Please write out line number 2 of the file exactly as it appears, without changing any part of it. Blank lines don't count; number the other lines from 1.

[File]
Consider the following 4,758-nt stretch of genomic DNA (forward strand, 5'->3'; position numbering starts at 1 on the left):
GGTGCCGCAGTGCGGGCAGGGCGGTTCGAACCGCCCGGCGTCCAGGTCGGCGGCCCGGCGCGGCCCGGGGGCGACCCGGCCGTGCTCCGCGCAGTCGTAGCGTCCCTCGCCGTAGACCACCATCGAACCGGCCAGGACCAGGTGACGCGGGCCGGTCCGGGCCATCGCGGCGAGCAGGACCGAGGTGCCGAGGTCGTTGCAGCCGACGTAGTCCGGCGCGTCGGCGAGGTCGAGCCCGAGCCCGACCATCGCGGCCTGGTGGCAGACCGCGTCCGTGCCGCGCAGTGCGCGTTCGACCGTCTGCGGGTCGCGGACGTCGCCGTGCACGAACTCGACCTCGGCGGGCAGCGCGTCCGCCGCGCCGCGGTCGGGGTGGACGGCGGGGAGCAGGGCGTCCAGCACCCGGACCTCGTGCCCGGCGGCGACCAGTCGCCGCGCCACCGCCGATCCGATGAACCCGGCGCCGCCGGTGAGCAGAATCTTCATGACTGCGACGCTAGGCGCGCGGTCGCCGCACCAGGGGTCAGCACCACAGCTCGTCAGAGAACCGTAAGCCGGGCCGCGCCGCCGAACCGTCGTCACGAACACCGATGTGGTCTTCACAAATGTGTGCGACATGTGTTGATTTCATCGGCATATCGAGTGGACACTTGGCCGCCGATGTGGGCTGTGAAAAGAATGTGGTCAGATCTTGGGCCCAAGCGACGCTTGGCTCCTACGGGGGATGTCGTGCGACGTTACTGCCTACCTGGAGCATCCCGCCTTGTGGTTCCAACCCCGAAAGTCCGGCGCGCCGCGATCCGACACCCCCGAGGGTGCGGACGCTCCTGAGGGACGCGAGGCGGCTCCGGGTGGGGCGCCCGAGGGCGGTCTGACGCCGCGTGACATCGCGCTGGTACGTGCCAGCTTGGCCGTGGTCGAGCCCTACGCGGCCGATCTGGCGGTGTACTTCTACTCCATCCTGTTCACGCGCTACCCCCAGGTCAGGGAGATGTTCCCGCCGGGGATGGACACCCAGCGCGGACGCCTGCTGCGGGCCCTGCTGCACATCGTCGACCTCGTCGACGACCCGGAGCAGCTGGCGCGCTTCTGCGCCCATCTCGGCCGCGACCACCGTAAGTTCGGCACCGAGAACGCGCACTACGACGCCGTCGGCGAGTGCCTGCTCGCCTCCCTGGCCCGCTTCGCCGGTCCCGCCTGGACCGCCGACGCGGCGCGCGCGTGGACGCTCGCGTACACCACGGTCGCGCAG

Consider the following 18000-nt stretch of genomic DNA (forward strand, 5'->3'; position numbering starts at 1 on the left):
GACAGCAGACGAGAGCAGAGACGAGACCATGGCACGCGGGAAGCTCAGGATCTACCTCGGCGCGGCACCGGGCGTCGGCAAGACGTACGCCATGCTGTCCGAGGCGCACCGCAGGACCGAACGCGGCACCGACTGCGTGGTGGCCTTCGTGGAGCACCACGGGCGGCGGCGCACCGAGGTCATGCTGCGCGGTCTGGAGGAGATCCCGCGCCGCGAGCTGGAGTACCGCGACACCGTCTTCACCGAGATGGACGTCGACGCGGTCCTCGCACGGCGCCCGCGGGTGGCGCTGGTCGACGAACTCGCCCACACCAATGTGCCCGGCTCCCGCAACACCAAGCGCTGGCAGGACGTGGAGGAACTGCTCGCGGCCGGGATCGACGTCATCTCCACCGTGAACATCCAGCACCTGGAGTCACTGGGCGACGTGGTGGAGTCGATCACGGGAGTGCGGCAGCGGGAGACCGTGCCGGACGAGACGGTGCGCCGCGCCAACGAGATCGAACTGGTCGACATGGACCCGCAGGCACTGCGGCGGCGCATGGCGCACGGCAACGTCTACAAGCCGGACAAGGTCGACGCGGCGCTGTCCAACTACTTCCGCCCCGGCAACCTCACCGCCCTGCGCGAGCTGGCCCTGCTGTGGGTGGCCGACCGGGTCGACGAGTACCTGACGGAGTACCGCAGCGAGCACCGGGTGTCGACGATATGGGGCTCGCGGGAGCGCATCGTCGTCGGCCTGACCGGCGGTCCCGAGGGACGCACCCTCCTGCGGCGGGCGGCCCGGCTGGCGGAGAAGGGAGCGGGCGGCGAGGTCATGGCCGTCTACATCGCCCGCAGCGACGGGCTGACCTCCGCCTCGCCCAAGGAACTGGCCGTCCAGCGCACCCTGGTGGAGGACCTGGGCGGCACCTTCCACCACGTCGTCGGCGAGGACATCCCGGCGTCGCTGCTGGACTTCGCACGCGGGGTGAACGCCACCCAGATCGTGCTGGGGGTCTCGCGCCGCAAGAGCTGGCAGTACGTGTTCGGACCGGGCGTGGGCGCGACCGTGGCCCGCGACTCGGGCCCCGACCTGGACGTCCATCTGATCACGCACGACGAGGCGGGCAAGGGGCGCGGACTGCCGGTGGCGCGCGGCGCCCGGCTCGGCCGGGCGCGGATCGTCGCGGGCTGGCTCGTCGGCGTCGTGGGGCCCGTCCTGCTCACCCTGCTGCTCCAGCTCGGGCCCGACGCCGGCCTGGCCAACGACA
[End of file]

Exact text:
GGTGCCGCAGTGCGGGCAGGGCGGTTCGAACCGCCCGGCGTCCAGGTCGGCGGCCCGGCGCGGCCCGGGGGCGACCCGGCCGTGCTCCGCGCAGTCGTAGCGTCCCTCGCCGTAGACCACCATCGAACCGGCCAGGACCAGGTGACGCGGGCCGGTCCGGGCCATCGCGGCGAGCAGGACCGAGGTGCCGAGGTCGTTGCAGCCGACGTAGTCCGGCGCGTCGGCGAGGTCGAGCCCGAGCCCGACCATCGCGGCCTGGTGGCAGACCGCGTCCGTGCCGCGCAGTGCGCGTTCGACCGTCTGCGGGTCGCGGACGTCGCCGTGCACGAACTCGACCTCGGCGGGCAGCGCGTCCGCCGCGCCGCGGTCGGGGTGGACGGCGGGGAGCAGGGCGTCCAGCACCCGGACCTCGTGCCCGGCGGCGACCAGTCGCCGCGCCACCGCCGATCCGATGAACCCGGCGCCGCCGGTGAGCAGAATCTTCATGACTGCGACGCTAGGCGCGCGGTCGCCGCACCAGGGGTCAGCACCACAGCTCGTCAGAGAACCGTAAGCCGGGCCGCGCCGCCGAACCGTCGTCACGAACACCGATGTGGTCTTCACAAATGTGTGCGACATGTGTTGATTTCATCGGCATATCGAGTGGACACTTGGCCGCCGATGTGGGCTGTGAAAAGAATGTGGTCAGATCTTGGGCCCAAGCGACGCTTGGCTCCTACGGGGGATGTCGTGCGACGTTACTGCCTACCTGGAGCATCCCGCCTTGTGGTTCCAACCCCGAAAGTCCGGCGCGCCGCGATCCGACACCCCCGAGGGTGCGGACGCTCCTGAGGGACGCGAGGCGGCTCCGGGTGGGGCGCCCGAGGGCGGTCTGACGCCGCGTGACATCGCGCTGGTACGTGCCAGCTTGGCCGTGGTCGAGCCCTACGCGGCCGATCTGGCGGTGTACTTCTACTCCATCCTGTTCACGCGCTACCCCCAGGTCAGGGAGATGTTCCCGCCGGGGATGGACACCCAGCGCGGACGCCTGCTGCGGGCCCTGCTGCACATCGTCGACCTCGTCGACGACCCGGAGCAGCTGGCGCGCTTCTGCGCCCATCTCGGCCGCGACCACCGTAAGTTCGGCACCGAGAACGCGCACTACGACGCCGTCGGCGAGTGCCTGCTCGCCTCCCTGGCCCGCTTCGCCGGTCCCGCCTGGACCGCCGACGCGGCGCGCGCGTGGACGCTCGCGTACACCACGGTCGCGCAG